First United Methodist Church, Lewistown, PA 17044  ~  717-248-4618   ~  fumc200@outlook.com

Time for 'waiting' is past.

December 24, 2016

    Y'all know I dabble at running. More for my health than any aspirations of winning an event.  I've run 5z, 10k, half marathons and competed in Tough Mudders. We always think about 'the wait' for a few days leading up to the actual event. Even though I have zero chance of winning, there is still a giddiness, nervousness, and harnessed excitement that throttles around in my belly and chest. Waiting is the hardest part.

    A couple years ago, a running friend suggested we run the Rock N Roll half marathon in Washington DC. As my friend and daughter talked me into this run, I began to feel 'the waiting' take over my body. Did you know, daughters can be some of the biggest reasons fathers end up in the hospital. Just kidding. The day before the race, we went to The Armory to register and the throngs of people there simply elevated the anxiousness. I felt like a race horse waiting in the chute at Churchill Downs. 

    The day of the race was cool, we rode the train into center city and worked our way to the starting line. Rows of portable toilets awaited us as adrenaline began to rise. Yes, the waiting lines were extremely long. It's one thing to run a 5K (3.1 miles) with 50-60 people but something else to be mixed with 25, 000 other runners. We were sequestered in groups according to our minutes per mile run times. I was in paddock 23 (I think). It was at least 30 minutes after the actual start that we in paddock 23 could begin the race. There were 22 waves of people ahead of us; each starting a minute or so apart from the next.  Waiting was the hardest part of the 13.1 mile run.

    The season of Advent is all about waiting. The journey toward the birth of Christ is one of patience, learning, understanding, and receiving the baby come to save the world from sin. Then I need to stop and consider the nation of Israel and how long they waited for the event to happen in real time. For hundreds of years the prophets foretold the coming of Messiah. Waiting was a double edged sword.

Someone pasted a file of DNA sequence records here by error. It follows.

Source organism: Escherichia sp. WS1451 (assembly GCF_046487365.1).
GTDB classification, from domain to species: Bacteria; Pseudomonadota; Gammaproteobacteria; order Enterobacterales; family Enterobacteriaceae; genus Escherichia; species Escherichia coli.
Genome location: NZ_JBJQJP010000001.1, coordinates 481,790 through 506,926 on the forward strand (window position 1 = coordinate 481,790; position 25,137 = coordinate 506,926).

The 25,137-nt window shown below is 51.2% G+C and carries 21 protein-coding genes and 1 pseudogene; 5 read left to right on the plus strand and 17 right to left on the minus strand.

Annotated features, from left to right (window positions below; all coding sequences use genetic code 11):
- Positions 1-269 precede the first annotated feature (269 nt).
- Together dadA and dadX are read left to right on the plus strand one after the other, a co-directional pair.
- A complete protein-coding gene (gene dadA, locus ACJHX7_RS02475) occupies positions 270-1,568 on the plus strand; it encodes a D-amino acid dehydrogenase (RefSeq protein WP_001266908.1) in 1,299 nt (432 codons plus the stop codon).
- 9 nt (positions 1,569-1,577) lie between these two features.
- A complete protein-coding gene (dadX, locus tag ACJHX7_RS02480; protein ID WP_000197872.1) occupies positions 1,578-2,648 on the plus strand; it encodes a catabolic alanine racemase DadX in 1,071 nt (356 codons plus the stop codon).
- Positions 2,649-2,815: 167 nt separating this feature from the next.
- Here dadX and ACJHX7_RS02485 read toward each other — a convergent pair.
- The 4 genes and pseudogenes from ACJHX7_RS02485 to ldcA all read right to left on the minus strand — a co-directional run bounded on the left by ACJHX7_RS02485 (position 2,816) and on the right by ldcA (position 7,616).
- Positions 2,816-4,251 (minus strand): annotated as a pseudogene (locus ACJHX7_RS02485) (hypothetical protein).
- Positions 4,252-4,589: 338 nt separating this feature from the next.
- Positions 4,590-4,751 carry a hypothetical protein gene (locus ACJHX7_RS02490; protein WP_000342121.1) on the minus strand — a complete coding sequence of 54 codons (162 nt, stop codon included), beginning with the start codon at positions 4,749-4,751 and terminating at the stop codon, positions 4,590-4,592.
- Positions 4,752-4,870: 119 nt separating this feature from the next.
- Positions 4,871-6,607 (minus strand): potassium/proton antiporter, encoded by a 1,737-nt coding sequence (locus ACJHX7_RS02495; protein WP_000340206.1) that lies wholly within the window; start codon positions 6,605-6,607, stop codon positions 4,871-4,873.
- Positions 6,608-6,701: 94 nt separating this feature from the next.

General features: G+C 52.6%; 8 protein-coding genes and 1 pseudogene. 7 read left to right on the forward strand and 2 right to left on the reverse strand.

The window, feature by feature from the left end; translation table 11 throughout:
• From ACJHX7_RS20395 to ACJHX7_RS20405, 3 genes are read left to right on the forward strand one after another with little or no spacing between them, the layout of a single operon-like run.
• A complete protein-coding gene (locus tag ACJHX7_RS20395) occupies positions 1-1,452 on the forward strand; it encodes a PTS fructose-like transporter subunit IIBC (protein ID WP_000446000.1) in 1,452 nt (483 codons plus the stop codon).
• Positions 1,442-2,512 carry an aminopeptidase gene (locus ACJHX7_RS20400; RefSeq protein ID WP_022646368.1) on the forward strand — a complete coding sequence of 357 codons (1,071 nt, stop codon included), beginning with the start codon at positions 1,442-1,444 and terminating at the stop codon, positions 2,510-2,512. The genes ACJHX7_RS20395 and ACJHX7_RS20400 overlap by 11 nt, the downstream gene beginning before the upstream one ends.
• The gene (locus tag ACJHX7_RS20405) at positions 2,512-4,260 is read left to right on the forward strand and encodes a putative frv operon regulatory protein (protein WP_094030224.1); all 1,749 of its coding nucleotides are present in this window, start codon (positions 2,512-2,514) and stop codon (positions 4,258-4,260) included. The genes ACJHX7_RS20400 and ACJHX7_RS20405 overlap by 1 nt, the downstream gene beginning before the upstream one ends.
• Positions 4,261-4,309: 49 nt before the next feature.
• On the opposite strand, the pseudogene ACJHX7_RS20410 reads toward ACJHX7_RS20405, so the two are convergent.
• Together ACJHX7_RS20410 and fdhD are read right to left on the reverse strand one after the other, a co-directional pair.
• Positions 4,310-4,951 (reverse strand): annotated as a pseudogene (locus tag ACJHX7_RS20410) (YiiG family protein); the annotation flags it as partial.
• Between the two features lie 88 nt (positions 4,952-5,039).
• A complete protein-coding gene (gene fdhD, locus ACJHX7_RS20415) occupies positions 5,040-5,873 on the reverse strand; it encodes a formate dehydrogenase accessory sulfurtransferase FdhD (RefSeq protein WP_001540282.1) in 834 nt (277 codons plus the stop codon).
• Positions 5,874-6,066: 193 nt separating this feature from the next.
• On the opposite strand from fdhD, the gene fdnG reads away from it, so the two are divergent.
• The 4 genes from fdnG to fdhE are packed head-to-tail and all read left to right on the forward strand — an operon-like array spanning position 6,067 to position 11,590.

Waiting can heighten the actual event and the light gets brighter or it can demoralize those who have to wait and darkness gets....well, darker!  In the case of Christ, Israel wandered away from the promise and and in some ways lost hope. Waiting is the hardest part.

    How about you, when you wait for something big to occur, do you sense an increasing excitement or do you sink deeper into despair? Waiting for an event tends to lead us down roads  we never intended to travel. This can be both good and bad. Good in that God needs us to trust more and follow where he leads. Bad in that we trust less because of the wait and travel farther away from where God needs us to be.

    Today is the day before the day. It is the eve of our Savior's birth. In real time, the land of Israel was still living in darkness and waiting. Soon, they would be introduced to the great light that came into the world to defeat the shadow of death (Isaiah 9:2).  In our time we set waiting aside, it is time to embrace the Light of the world and trust that He is the one sent to save us and nothing will change that truth. 

Merry Christmas and a Holy and Happy New Year to all.

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